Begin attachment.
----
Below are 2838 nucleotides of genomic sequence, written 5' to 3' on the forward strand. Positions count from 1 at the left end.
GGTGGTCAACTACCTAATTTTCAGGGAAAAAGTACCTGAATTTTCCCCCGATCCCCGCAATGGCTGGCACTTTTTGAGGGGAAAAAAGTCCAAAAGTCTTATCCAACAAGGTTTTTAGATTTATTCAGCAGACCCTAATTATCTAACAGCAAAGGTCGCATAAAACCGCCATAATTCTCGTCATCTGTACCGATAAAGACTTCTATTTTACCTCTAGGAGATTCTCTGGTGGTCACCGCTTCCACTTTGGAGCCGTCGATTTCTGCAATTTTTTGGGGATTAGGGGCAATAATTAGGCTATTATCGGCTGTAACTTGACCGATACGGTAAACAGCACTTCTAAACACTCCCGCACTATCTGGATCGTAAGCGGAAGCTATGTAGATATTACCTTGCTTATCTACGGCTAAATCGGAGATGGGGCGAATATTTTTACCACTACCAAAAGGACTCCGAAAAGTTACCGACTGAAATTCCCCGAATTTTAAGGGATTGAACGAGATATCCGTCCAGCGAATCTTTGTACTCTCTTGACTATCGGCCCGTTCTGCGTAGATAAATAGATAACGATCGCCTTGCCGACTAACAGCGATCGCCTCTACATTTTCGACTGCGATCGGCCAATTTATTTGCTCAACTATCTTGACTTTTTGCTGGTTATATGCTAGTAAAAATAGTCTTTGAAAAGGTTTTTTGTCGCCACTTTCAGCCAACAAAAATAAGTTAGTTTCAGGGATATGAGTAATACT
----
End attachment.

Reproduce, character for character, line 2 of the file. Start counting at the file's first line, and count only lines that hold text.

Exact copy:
GGTGGTCAACTACCTAATTTTCAGGGAAAAAGTACCTGAATTTTCCCCCGATCCCCGCAATGGCTGGCACTTTTTGAGGGGAAAAAAGTCCAAAAGTCTTATCCAACAAGGTTTTTAGATTTATTCAGCAGACCCTAATTATCTAACAGCAAAGGTCGCATAAAACCGCCATAATTCTCGTCATCTGTACCGATAAAGACTTCTATTTTACCTCTAGGAGATTCTCTGGTGGTCACCGCTTCCACTTTGGAGCCGTCGATTTCTGCAATTTTTTGGGGATTAGGGGCAATAATTAGGCTATTATCGGCTGTAACTTGACCGATACGGTAAACAGCACTTCTAAACACTCCCGCACTATCTGGATCGTAAGCGGAAGCTATGTAGATATTACCTTGCTTATCTACGGCTAAATCGGAGATGGGGCGAATATTTTTACCACTACCAAAAGGACTCCGAAAAGTTACCGACTGAAATTCCCCGAATTTTAAGGGATTGAACGAGATATCCGTCCAGCGAATCTTTGTACTCTCTTGACTATCGGCCCGTTCTGCGTAGATAAATAGATAACGATCGCCTTGCCGACTAACAGCGATCGCCTCTACATTTTCGACTGCGATCGGCCAATTTATTTGCTCAACTATCTTGACTTTTTGCTGGTTATATGCTAGTAAAAATAGTCTTTGAAAAGGTTTTTTGTCGCCACTTTCAGCCAACAAAAATAAGTTAGTTTCAGGGATATGAGTAATACT